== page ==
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From Health Law Daily, April 8, 2014

Growth trends allow CMS to reverse planned MA payment cuts for 2015

By Jenny M Burke, JD, MS

CMS on April 7, 2014, announced a reversal of its plans to cut payments to its 2015 Medicare Advantage (MA) and prescription drug benefit (Part D) programs. MA payments to health insurers will now rise by 0.4 percent, instead of being cut by 1.9 percent.

CMS Principal Deputy Administrator Jonathan Blum noted that the 2015 Rates and Final Call Letter emphasized CMS’ commitment to keeping costs low for these Medicare beneficiaries. According to the press release, CMS believes the adjustments will “set a stable path for Medicare Advantage and implements a number of policies that ensure beneficiaries will continue to have access to a wide array of high quality, high value, and low cost options while making certain that plans are providing value to Medicare and taxpayers.”

The announcement came after Senators from both sides of the aisle came together to urge CMS to review the policy for the Medicare Advantage (MA) program and maintain MA payment levels in 2015. Forty Democrats and Republicans requested that CMS “minimize disruption” of the MA payment rates in 2015 and outlined some of the advantages in doing so. Republican leaders sent a similar letter to the President, expressing concern over more potential cuts to the MA program, however that letter requested more drastic measures such as a total repeal of the ACA. To read more on these two letters, see Bipartisan letter urges CMS to review Medicare Advantage for 2015, (Feb. 19, 2014).

Since the Patient Protection and Affordable Care Act (ACA) (P.L. 111-148) was passed in 2010, MA premiums have fallen by 10 percent while enrollment has increased by 38 percent. Enrollment is at an all-time high with more than15 million beneficiaries in MA plans, comprising 30 percent of all Medicare beneficiaries. Blum is confident that, due to these adjustments, these beneficiaries will see a strong program going forward for 2015.

What had originally been estimated as a 5.9 percent reduction in payment in 2015, comprised of a -3.9 percent reduction in payment and an average -2.0 percent reduction resulting from CMS’ recently proposed policy on health risk assessments, is no longer a decrease. Blum noted CMS now estimates that “the average change for a plan will be 0.4 percentage points, a little higher than what the industry had recommended to us." When he made the announcement, Blum claimed a number of adjustments made the increase possible.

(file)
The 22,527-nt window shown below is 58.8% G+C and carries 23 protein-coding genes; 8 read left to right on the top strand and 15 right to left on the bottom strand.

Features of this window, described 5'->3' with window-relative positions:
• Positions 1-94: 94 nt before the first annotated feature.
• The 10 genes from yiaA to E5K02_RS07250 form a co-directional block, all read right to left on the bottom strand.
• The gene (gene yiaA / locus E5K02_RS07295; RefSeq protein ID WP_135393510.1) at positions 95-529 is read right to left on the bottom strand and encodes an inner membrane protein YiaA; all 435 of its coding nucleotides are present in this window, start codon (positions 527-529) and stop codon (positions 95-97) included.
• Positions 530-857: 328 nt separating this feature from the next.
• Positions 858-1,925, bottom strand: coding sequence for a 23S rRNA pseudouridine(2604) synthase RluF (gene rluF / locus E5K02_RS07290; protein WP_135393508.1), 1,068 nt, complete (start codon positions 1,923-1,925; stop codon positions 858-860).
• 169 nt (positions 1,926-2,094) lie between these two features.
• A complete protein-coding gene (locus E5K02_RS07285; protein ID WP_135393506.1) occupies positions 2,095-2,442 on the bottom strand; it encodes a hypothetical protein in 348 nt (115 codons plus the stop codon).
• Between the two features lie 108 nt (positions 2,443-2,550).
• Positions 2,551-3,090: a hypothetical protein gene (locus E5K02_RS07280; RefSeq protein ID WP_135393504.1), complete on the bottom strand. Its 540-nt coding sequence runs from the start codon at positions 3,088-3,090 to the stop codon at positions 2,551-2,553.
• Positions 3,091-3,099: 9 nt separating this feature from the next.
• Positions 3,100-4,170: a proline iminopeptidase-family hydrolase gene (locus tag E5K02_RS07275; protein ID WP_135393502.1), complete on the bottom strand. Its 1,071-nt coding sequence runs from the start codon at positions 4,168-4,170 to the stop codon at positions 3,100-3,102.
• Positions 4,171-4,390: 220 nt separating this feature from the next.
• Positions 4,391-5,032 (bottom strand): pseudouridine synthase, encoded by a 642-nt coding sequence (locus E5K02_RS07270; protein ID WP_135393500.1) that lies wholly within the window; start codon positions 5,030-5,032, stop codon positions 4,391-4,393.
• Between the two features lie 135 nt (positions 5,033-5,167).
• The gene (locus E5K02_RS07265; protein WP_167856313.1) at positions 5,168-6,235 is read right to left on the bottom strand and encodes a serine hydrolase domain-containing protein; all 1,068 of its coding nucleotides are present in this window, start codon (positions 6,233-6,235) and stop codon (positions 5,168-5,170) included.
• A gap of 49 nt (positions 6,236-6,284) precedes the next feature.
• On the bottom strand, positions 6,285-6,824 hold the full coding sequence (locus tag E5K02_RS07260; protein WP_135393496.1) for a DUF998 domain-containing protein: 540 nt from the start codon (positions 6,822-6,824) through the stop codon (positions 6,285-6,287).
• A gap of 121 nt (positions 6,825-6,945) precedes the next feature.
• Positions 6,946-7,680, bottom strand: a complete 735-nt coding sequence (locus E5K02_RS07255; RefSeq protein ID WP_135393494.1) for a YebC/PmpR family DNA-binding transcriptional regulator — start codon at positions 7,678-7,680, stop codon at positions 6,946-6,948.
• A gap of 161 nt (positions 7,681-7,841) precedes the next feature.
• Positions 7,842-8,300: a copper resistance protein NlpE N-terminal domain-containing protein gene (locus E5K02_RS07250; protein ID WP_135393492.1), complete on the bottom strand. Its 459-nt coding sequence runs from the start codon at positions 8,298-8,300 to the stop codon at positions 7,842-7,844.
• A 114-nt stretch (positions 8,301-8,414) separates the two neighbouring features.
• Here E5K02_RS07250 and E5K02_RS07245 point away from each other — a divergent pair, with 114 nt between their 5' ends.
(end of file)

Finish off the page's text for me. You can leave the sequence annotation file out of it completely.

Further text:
Fixing the donut hole. Also included in the announcement are changes to out-of-pocket drug spending, which are expected to decrease with the new adjustments. Under the final plan, beneficiaries in the “donut hole,” or Part D prescription drug coverage gap, will benefit from greater savings on prescription drugs. To accomplish this task, beneficiaries will receive coverage and discounts at 55 percent for brand name medicines, versus 52.5 percent, as well as 35 percent for covered generic drugs as opposed to only 28 percent. To date, CMS indicates the discount program has provided discounts to more than 7.9 million Medicare beneficiaries, saving them an average of $1,265 per beneficiary amounting to $9.9 billion in savings.

Protecting beneficiaries. The ACA provides CMS the authority to implement beneficiary protections. CMS indicates it plans to use this authority to protect MA beneficiaries from significant increases in costs or cuts in benefits. For the 2015 contract year, CMS has limited the amount of increase in total beneficiary cost to $32 per member per month, which is down from $34 per member per month for the 2014 contract year. Additionally, the final Call Letter strengthens tools used to ensure compliance with established provider access requirements and establishes best practices for MA organizations.

Changing the risk adjustment model. CMS has changed the calibration of the Part C Risk Adjustment Model introduced in 2014 to account for the impact of the influx of baby boomers. CMS plans to implement a new phase-in schedule for the risk adjustment model. Additionally, for 2015, CMS will not finalize the proposal to exclude diagnoses from enrollee risk assessments.

CMS will not be finalizing some of the potential changes from the February proposal. CMS will not be delaying implementation of the new Part D Risk Adjustment Model. Beneficiaries will not see changes to the Star Ratings as proposed, nor will they receive additional coverage in the gap for generic and brand name drugs that are part of Enhanced Alternative plans.

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